BBC R4 Sunday show: faith and business ethics,
I contributed to a pre-recorded “package” for BBC Radio 4’s Sunday programme on an inter-faith initiative to produce (actually to update) a code of business ethics. This is the sort of thing I mulled-over as I prepared…
The Institute of Business Ethics has produced a document, Towards Ethical Norms in International Business Transactions, which revisits the 1995 Interfaith Declaration: A Code of Ethics for International Business.
This sort of stuff in general…
I have said a lot already about the general uselessness and even danger of Corporate Social Responsibility mantras in the developed world. No need to repeat it here. But there is a peculiar set of problems to consider when multi-national firms dabble in the “developing” world.
On the face of it, their temptation to exploit poverty and weak regulation is very great, and ought to be condemned. But, on the whole, even if their behaviour is exploitative, their investment is often invaluable. And, anyway, even at their worst they will often be less bad ethically than indigenous exploiters. Indeed, it may only be the exploitative margin which makes the trouble of doing business – of doing some good – in poor countries at all worth it.
Look at it another way, however, and one sees that firms serving rich Western consumers and shareholders ought to consider themselves bound to behave rather well, since they can to some extent choose where to do business and can afford to eschew unacceptable business environments.
In the real world, we have seen what look like useful codes of practice for MNCs in the Third World. They cover, say, child labour, forestry or fisheries practices, mine safety, and “Fair Trade”. Some seem too idealistically framed as Western wish lists. The good ones tend, I think, to be industry-specific, realistic and checkable. They tend usefully to stop firms getting into a “race to the bottom” (a race which they may find unedifying anyway).
Where things go wrong, though, is in anything which tends to the loftily aspirational or vague. Firms which reach for the skies may merely plumb new depths. In particular, the gap between rhetoric and achievement can become very wide. Firms may become dishonest as well as cruel.
Firms are not people
The bottom line is that firms are not moral entities in the way people are. They cannot love and they cannot be altruistic: they do not have the necessary equipment of empathy, nor the “bank” of resources from which to disburse largesse. They are, in a crucial sense, out for what they can get. There are of course constraints on what they can do as they pursue wealth. Their own self-interest makes straight criminality generally counter-effective. They must anyway obey the law. They must honour contracts. My own strongly held belief is that firms could be better players in the social scene if they were boldly honest, especially in not affecting to be fond of their workers or customers.
In the Third World, they may have to be active rather than passive in pursuing decency. Local law or law enforcement may not by themselves keep firms clear of very bad behaviour. But in the developing world, where the hazards are greater, firms will need double doses of honesty, and be doubly averse to windy moralising, if they are to keep themselves morally safe.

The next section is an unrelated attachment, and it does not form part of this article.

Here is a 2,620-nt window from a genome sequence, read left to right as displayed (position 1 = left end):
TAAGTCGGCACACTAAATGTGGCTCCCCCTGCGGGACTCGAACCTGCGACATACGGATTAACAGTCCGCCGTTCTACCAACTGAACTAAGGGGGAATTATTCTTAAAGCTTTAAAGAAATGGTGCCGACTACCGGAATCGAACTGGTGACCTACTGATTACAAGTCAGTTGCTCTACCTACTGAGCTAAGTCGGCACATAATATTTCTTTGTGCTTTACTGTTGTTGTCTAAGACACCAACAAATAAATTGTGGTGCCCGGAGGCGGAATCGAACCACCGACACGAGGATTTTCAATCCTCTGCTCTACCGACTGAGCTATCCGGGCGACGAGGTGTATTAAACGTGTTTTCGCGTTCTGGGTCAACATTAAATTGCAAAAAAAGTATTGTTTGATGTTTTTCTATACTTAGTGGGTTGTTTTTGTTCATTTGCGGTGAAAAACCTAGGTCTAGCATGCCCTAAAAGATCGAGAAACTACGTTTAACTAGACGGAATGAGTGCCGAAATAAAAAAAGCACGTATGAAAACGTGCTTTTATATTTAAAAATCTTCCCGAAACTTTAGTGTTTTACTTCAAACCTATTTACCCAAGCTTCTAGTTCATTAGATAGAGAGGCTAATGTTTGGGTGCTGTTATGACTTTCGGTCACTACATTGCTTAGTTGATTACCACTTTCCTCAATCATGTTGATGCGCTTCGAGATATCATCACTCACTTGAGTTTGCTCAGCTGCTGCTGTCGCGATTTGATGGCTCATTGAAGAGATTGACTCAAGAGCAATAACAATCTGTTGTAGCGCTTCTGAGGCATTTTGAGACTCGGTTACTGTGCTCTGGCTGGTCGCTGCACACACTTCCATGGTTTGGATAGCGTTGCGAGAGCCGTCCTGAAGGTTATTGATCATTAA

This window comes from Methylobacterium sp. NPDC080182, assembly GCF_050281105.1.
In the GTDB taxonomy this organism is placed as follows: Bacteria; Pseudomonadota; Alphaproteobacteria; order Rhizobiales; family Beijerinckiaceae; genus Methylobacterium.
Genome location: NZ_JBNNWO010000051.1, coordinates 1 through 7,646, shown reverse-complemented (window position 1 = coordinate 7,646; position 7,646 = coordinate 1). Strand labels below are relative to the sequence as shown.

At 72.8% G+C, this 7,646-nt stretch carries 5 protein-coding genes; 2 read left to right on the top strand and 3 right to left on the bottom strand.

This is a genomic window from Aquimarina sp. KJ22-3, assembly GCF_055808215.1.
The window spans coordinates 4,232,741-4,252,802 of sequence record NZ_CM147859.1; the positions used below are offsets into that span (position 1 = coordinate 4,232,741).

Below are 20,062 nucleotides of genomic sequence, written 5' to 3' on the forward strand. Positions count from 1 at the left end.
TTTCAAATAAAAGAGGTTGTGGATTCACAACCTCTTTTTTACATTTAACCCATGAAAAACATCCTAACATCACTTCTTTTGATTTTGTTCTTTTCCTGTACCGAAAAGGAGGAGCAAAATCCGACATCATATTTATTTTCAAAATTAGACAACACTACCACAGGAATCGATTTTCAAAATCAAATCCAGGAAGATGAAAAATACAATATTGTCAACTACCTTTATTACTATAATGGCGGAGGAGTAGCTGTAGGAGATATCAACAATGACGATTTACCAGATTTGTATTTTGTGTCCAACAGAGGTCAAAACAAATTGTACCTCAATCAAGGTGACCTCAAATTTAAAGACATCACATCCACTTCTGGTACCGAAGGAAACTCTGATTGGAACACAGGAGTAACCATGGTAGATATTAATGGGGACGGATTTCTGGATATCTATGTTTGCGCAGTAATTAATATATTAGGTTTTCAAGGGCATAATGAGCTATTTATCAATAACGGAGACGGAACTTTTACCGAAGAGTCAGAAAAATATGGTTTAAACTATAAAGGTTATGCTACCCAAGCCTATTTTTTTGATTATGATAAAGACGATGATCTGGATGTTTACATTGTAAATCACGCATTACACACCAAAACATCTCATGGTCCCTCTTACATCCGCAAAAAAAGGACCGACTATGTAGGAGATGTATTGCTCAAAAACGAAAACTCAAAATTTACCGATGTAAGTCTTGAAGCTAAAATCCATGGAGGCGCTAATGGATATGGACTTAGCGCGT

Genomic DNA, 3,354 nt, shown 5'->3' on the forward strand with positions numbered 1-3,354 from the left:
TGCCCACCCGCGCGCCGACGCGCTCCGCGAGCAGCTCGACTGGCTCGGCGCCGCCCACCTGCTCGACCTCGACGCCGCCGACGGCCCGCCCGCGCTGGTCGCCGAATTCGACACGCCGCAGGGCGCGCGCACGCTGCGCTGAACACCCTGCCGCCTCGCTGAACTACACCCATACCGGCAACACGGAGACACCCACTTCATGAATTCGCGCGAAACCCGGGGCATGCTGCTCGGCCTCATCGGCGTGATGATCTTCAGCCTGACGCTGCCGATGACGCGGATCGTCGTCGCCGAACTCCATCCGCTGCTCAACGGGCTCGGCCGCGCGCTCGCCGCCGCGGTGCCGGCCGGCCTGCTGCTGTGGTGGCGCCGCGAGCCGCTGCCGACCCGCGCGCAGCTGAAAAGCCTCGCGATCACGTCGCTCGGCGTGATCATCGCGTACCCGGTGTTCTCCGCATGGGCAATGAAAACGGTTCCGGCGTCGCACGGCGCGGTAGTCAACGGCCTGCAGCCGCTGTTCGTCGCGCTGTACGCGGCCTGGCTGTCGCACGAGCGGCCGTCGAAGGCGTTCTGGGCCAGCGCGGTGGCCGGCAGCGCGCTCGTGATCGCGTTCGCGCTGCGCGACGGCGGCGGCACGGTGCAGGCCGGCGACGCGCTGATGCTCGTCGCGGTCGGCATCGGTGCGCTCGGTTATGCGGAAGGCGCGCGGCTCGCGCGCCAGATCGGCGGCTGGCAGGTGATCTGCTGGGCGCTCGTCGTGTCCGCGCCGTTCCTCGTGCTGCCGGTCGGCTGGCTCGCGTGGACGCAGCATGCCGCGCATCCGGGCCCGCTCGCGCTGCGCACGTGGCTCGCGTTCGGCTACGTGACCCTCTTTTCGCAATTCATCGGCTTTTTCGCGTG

The inter-faith dimension
The latest inter-faith effort at codifying corporate decency seems especially relevant in the poorer world. It is open to the usual charge of such codes that it insists that high moral standards are good for the bottom line. Actually, though, it is a fair guide to moral virtue that it involves self sacrifice, and that is hardly compatible with increased profits.
More significantly, it is also keen to show that the promptings of the Abrahamic faiths are pretty well in line with each others’ but also with those of secular bodies such as the UN, whose business codes the documents quote approvingly. This latter is an interesting alignment, since it lets one wonder what the faiths hope to add to the secular efforts.
It turns out that the religious code seems to want firms to adhere to the Golden Rule (“do as you would be done to”). But this is impossible for firms: no boss could sack anyone, or even charge a proper price, on this premise. The code discusses the need to “respect (love)” one another. Well, respect is perhaps easy enough to demand, and is a normal secular requirement. The bit in brackets – about “love” – is impossible to firms.
You may say that my interpretations of moral requirement is personal or partial. I can cheerfully concede that they are, and then go on to say that this is why business codes should steer clear of the moral, which is almost always in effect a matter of taste, or choice, or whim. That is why I insist that when a firm decides to declare itself moral in some way, the least it should do is the decent thing: it should be honest about the moral choices it has settled on, and check that they have been properly-agreed to – or at least understood and accepted – by shareholders, employees and customers of the firm. To this extent, the code is not capable of the very universality the interfaith document’s authors seek.
The specifically religious moral injunctions in the interfaith document look to me to be incapable of operation by a business. To that extent the document takes other such codes – themselves flawed – into new realms of implausibility. But of course any firm would be entitled to try to enshrine them, and would be – I imagine – a bad business, though quite possibly a very good charity.